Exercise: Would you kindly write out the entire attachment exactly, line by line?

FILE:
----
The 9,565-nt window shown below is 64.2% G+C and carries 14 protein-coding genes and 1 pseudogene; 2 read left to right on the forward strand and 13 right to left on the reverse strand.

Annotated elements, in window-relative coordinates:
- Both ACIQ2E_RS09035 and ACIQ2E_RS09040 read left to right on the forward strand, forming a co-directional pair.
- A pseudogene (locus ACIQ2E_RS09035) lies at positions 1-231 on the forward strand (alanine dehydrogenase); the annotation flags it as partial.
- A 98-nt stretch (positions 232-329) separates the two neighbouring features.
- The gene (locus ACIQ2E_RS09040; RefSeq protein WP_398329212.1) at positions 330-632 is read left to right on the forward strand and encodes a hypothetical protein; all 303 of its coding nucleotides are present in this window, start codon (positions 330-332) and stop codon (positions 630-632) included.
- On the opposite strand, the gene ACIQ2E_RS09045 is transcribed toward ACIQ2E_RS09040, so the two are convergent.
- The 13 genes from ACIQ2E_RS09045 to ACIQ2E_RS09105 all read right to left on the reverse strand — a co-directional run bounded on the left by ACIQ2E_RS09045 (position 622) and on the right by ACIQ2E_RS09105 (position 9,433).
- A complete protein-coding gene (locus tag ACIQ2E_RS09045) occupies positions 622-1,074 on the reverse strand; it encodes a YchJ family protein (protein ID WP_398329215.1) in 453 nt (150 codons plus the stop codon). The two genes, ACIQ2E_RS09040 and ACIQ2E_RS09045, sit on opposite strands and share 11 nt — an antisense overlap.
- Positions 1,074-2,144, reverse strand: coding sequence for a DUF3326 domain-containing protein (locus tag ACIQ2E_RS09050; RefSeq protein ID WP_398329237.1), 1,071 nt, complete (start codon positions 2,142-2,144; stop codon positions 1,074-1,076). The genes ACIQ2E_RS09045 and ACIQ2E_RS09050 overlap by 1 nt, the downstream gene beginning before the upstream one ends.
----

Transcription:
The 9,565-nt window shown below is 64.2% G+C and carries 14 protein-coding genes and 1 pseudogene; 2 read left to right on the forward strand and 13 right to left on the reverse strand.

Annotated elements, in window-relative coordinates:
- Both ACIQ2E_RS09035 and ACIQ2E_RS09040 read left to right on the forward strand, forming a co-directional pair.
- A pseudogene (locus ACIQ2E_RS09035) lies at positions 1-231 on the forward strand (alanine dehydrogenase); the annotation flags it as partial.
- A 98-nt stretch (positions 232-329) separates the two neighbouring features.
- The gene (locus ACIQ2E_RS09040; RefSeq protein WP_398329212.1) at positions 330-632 is read left to right on the forward strand and encodes a hypothetical protein; all 303 of its coding nucleotides are present in this window, start codon (positions 330-332) and stop codon (positions 630-632) included.
- On the opposite strand, the gene ACIQ2E_RS09045 is transcribed toward ACIQ2E_RS09040, so the two are convergent.
- The 13 genes from ACIQ2E_RS09045 to ACIQ2E_RS09105 all read right to left on the reverse strand — a co-directional run bounded on the left by ACIQ2E_RS09045 (position 622) and on the right by ACIQ2E_RS09105 (position 9,433).
- A complete protein-coding gene (locus tag ACIQ2E_RS09045) occupies positions 622-1,074 on the reverse strand; it encodes a YchJ family protein (protein ID WP_398329215.1) in 453 nt (150 codons plus the stop codon). The two genes, ACIQ2E_RS09040 and ACIQ2E_RS09045, sit on opposite strands and share 11 nt — an antisense overlap.
- Positions 1,074-2,144, reverse strand: coding sequence for a DUF3326 domain-containing protein (locus tag ACIQ2E_RS09050; RefSeq protein ID WP_398329237.1), 1,071 nt, complete (start codon positions 2,142-2,144; stop codon positions 1,074-1,076). The genes ACIQ2E_RS09045 and ACIQ2E_RS09050 overlap by 1 nt, the downstream gene beginning before the upstream one ends.